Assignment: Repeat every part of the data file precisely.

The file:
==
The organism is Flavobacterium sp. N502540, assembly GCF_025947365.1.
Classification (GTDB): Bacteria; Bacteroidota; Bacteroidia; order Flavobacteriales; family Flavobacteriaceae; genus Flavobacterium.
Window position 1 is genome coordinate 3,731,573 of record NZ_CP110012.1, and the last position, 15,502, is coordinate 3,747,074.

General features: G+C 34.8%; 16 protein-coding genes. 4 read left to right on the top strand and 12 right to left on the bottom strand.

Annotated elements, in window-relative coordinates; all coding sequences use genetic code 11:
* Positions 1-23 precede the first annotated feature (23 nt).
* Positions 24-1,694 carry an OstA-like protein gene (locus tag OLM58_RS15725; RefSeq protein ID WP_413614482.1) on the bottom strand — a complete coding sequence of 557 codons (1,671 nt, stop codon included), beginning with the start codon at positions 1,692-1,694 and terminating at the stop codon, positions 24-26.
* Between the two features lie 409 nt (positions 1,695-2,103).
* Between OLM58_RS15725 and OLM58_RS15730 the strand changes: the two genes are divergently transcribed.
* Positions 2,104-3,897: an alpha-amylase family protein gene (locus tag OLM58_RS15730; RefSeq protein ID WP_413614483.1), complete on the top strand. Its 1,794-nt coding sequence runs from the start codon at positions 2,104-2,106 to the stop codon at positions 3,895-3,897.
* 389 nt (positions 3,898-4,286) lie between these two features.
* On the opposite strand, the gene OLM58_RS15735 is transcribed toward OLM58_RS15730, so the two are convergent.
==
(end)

The organism is Flavobacterium sp. N502540, assembly GCF_025947365.1.
Classification (GTDB): Bacteria; Bacteroidota; Bacteroidia; order Flavobacteriales; family Flavobacteriaceae; genus Flavobacterium.
Window position 1 is genome coordinate 3,731,573 of record NZ_CP110012.1, and the last position, 15,502, is coordinate 3,747,074.

General features: G+C 34.8%; 16 protein-coding genes. 4 read left to right on the top strand and 12 right to left on the bottom strand.

Annotated elements, in window-relative coordinates; all coding sequences use genetic code 11:
* Positions 1-23 precede the first annotated feature (23 nt).
* Positions 24-1,694 carry an OstA-like protein gene (locus tag OLM58_RS15725; RefSeq protein ID WP_413614482.1) on the bottom strand — a complete coding sequence of 557 codons (1,671 nt, stop codon included), beginning with the start codon at positions 1,692-1,694 and terminating at the stop codon, positions 24-26.
* Between the two features lie 409 nt (positions 1,695-2,103).
* Between OLM58_RS15725 and OLM58_RS15730 the strand changes: the two genes are divergently transcribed.
* Positions 2,104-3,897: an alpha-amylase family protein gene (locus tag OLM58_RS15730; RefSeq protein ID WP_413614483.1), complete on the top strand. Its 1,794-nt coding sequence runs from the start codon at positions 2,104-2,106 to the stop codon at positions 3,895-3,897.
* 389 nt (positions 3,898-4,286) lie between these two features.
* On the opposite strand, the gene OLM58_RS15735 is transcribed toward OLM58_RS15730, so the two are convergent.